We live in organizations addicted to problematic narratives. My purpose is to develop intelligent action understandings of how to care for organizations addicted to problematic elevator pitch narratives and one-sided stories by mapping quantum storytelling “Tamara-Land” forces ignored beneath and between them both (Boje, 1995). Tamara-land is the everyday activity of people in organizations chasing stories spatially distributed in different rooms, hallways, buildings that are temporally simultaneous, with materialities that are agential to the telling. For example, in this conference, the immersive theater into Tamara-Land is done in Steel Case open office spaces, as audience decides which actors to follow as they exit each scene. You cannot chase them all, and cannot be everywhere at once in this spacetimemattering. Quantum storytelling does not search for simple word or text messaging tag lines to explain open offices. Quantum storytelling uncovers deep behavior patterns of the spacetimemattering. “Quantum storytelling includes nondiscursive and behavioral aspects embodied in the storyteller’s life, in their living story behavioral-performative agentiality” (Boje, 1995, p. 114) and in nonhuman’s materialism featured in Karen Barad’s (2007) and Anete Strand’s material storytelling work. Quantum storytelling of Tamara-Land mapping at macro scale traces the interplay of people, planet, and profit (aka Triple Bottom Line, 3BL) but does not reduce it to imagined profitability metrics. I will critique 3BL for not proposing any method to measure people and planet first and by default reducing all dimensions to just bottom line profit measures. The consequence is that a runaway, maximizing fractal, known in socioeconomic work as the Taylor–Fayol–Weber rationality or “TFW virus” (Worley, Zardet, Bonnet, & Savall, 2015, pp. 23–24; Savall& Peron, 2015), attains functional structuralism (Alvesson & Spicer, 2012). In quantum storytelling fractal work, it’s “TFW fractal” profiteering that is destroying both planet and people, at an ever-accelerating rate (Boje & Henderson, 2014; Boje, 2015; Henderson & Boje, 2015). My contribution is to propose a different fractal pattern, the Mandelbrot fractal that actually sets limits on runaway fractal appetite. Both the 3BL and the VA techno-digital fractal narrative spiral more and more materials, energy, and people into the risk of an addictive TFW virus pattern, without limit.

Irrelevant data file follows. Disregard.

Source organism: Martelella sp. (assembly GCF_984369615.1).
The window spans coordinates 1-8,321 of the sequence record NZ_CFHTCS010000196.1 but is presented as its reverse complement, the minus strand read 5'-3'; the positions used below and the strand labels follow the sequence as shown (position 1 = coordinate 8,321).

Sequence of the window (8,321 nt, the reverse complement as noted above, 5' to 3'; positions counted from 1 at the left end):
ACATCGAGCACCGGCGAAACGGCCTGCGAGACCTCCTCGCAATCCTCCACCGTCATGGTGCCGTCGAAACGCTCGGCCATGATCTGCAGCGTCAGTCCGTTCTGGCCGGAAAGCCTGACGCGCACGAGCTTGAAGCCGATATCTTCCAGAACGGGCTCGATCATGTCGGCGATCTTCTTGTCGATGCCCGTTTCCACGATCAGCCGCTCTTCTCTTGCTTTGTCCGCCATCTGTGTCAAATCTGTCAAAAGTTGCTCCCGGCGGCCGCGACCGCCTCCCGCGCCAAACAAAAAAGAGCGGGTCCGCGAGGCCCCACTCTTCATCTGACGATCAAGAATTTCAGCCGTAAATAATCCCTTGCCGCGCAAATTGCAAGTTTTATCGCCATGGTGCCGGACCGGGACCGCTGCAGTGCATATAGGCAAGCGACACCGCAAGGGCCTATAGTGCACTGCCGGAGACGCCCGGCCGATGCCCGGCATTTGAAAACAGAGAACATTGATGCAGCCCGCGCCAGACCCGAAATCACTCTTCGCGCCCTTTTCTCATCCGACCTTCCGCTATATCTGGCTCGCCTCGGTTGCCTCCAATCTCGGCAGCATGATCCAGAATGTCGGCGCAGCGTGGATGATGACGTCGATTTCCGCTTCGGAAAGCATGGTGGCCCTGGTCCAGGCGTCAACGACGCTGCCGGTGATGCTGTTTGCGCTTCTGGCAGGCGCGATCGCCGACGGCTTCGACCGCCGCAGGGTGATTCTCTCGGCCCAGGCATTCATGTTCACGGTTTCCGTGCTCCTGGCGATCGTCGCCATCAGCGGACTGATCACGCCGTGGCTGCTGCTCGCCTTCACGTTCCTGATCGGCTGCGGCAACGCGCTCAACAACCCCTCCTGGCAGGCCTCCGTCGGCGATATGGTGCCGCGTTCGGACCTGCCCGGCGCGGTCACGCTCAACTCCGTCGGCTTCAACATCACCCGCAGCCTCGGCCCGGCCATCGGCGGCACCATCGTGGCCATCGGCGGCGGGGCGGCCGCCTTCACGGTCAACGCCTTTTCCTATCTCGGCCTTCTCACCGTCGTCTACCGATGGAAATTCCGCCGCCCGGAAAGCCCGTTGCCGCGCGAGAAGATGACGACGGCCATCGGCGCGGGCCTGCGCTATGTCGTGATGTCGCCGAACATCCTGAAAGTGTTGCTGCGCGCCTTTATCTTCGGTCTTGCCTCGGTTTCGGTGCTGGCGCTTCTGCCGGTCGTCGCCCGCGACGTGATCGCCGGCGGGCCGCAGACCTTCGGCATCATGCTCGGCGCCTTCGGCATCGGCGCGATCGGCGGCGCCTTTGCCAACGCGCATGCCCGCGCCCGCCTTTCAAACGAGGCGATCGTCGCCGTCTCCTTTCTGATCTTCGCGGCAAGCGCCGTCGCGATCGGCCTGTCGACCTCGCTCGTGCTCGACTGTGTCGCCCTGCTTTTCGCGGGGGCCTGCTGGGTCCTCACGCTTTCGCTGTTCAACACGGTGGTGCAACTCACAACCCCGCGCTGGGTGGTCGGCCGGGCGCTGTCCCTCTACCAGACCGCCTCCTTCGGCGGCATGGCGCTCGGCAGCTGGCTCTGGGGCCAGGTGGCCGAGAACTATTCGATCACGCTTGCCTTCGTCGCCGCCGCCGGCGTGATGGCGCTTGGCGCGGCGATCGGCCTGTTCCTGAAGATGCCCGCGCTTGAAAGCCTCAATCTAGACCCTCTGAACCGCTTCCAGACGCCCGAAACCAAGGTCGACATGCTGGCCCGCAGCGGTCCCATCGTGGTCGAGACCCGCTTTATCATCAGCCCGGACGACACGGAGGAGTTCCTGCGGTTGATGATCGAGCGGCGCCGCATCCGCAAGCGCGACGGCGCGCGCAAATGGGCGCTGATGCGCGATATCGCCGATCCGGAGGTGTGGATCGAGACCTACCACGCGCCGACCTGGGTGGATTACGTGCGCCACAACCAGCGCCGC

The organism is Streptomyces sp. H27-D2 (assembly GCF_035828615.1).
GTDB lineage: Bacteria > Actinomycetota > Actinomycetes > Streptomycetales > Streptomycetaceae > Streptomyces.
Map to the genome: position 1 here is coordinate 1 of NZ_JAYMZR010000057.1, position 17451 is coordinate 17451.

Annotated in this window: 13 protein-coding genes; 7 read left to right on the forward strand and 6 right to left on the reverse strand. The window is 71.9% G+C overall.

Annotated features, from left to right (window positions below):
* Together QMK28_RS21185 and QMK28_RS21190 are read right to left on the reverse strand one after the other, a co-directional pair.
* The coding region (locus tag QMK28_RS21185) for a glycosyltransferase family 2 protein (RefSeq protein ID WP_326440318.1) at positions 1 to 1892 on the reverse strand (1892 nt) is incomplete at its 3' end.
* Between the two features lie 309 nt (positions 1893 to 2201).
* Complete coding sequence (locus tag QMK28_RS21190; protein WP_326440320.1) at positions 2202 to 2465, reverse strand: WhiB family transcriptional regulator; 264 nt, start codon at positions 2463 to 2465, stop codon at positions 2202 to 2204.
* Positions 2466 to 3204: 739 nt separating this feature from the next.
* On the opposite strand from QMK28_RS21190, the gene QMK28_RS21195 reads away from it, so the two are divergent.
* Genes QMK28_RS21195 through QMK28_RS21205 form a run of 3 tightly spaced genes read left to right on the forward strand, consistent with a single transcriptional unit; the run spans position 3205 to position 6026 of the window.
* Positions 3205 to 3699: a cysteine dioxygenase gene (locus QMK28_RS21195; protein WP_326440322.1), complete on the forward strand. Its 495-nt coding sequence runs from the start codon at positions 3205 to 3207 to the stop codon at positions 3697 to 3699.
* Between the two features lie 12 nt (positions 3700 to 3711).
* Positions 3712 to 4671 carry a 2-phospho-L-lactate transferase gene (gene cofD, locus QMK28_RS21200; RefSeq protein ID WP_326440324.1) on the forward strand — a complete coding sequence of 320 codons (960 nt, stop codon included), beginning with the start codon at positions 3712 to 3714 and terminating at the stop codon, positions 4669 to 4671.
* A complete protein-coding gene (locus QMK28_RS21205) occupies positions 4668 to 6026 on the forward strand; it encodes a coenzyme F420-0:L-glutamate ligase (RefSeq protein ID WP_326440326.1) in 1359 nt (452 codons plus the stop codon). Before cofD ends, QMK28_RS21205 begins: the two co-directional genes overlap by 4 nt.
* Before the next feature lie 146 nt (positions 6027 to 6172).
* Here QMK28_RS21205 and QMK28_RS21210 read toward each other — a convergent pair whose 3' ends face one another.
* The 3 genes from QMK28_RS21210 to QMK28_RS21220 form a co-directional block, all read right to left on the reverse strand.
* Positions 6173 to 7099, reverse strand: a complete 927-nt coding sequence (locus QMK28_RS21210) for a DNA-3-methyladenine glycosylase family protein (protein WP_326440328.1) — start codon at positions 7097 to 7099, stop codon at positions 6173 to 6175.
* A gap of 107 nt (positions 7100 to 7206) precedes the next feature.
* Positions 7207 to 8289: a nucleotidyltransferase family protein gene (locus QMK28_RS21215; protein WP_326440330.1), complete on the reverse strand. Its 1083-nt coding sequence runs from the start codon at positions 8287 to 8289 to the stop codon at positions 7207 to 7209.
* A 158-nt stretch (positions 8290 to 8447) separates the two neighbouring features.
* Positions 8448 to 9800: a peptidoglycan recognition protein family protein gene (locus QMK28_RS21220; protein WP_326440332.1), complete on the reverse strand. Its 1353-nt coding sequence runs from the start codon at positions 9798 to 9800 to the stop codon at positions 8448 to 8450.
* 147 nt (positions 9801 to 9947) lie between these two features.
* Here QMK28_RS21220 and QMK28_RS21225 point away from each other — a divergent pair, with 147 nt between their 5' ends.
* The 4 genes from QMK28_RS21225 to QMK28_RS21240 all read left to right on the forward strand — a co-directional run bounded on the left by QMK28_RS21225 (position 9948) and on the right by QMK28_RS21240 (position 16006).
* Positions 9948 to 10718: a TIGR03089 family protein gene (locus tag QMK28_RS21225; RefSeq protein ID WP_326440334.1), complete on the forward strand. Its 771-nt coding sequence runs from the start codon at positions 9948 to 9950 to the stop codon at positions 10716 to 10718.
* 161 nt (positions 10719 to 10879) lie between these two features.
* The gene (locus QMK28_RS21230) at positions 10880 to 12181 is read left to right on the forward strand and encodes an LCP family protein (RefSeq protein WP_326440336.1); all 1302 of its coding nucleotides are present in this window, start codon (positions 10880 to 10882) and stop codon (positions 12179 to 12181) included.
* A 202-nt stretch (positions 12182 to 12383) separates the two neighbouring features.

I am a bike-sharing activist at New Mexico State University (NMSU) and am using quantum storytelling, as well as ethnographic, methods to study its bike-sharing…
I am a bike-sharing activist at New Mexico State University (NMSU) and am using quantum storytelling, as well as ethnographic, methods to study its bike-sharing implementation process. Moreover, quantum storytelling is, by its very nature, an intervention into the process it observes and, in this case, utilized as a means to encourage the university-governing entities to support and fund a bike-sharing program. Quantum storytelling is formally defined as “the interplay of quantum understandings with storytelling processes,” including their counternarratives (Boje, 2014, p. 100). It is not human dramatic action simply put into text or context. Rather, it is establishing a pattern of assemblages of actants – human, nonhuman (animals, plants, etc.), and material (in this case, bikes, paths, and so on) – and providing a storytelling that accounts for their inseparable spacetimemattering (Boje, 2014; Boje & Henderson, 2014). Additionally, quantum storytelling helps make explicit what Heidegger (1962) calls fore-having, fore-structuring, fore-conception, fore-telling, and fore-caring (as developed Boje, Svane, & Gergerich, in review). It allows for antenarrative preview of the way to operationalize bike-sharing through visual media, including pictures, documents, five-year plans, campus maps, bikes, and the riders themselves. Through this presentation, I will show embodied practices stemming from quantum storytelling, and do so using both a Barthean S/Z and Bojean antenarrative analysis of the bikeshare implementation process.